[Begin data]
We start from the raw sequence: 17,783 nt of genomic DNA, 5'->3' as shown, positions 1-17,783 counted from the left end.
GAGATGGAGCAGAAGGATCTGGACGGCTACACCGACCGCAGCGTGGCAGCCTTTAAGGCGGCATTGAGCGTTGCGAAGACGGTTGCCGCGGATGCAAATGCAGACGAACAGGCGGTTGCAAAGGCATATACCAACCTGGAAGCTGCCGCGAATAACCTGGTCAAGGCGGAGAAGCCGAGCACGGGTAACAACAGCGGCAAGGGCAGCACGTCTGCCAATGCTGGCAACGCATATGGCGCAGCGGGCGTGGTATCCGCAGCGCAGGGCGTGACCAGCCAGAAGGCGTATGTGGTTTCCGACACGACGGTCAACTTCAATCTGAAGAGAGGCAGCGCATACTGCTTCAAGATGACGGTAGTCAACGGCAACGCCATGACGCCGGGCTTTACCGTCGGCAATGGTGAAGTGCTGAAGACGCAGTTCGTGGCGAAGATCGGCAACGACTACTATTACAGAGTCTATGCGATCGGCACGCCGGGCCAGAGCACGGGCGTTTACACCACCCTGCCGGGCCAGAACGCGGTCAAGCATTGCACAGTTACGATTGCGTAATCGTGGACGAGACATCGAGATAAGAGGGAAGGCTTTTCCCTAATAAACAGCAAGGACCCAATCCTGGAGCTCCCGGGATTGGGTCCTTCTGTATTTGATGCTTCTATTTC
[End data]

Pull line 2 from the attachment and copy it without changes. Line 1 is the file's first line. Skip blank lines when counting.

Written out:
GAGATGGAGCAGAAGGATCTGGACGGCTACACCGACCGCAGCGTGGCAGCCTTTAAGGCGGCATTGAGCGTTGCGAAGACGGTTGCCGCGGATGCAAATGCAGACGAACAGGCGGTTGCAAAGGCATATACCAACCTGGAAGCTGCCGCGAATAACCTGGTCAAGGCGGAGAAGCCGAGCACGGGTAACAACAGCGGCAAGGGCAGCACGTCTGCCAATGCTGGCAACGCATATGGCGCAGCGGGCGTGGTATCCGCAGCGCAGGGCGTGACCAGCCAGAAGGCGTATGTGGTTTCCGACACGACGGTCAACTTCAATCTGAAGAGAGGCAGCGCATACTGCTTCAAGATGACGGTAGTCAACGGCAACGCCATGACGCCGGGCTTTACCGTCGGCAATGGTGAAGTGCTGAAGACGCAGTTCGTGGCGAAGATCGGCAACGACTACTATTACAGAGTCTATGCGATCGGCACGCCGGGCCAGAGCACGGGCGTTTACACCACCCTGCCGGGCCAGAACGCGGTCAAGCATTGCACAGTTACGATTGCGTAATCGTGGACGAGACATCGAGATAAGAGGGAAGGCTTTTCCCTAATAAACAGCAAGGACCCAATCCTGGAGCTCCCGGGATTGGGTCCTTCTGTATTTGATGCTTCTATTTC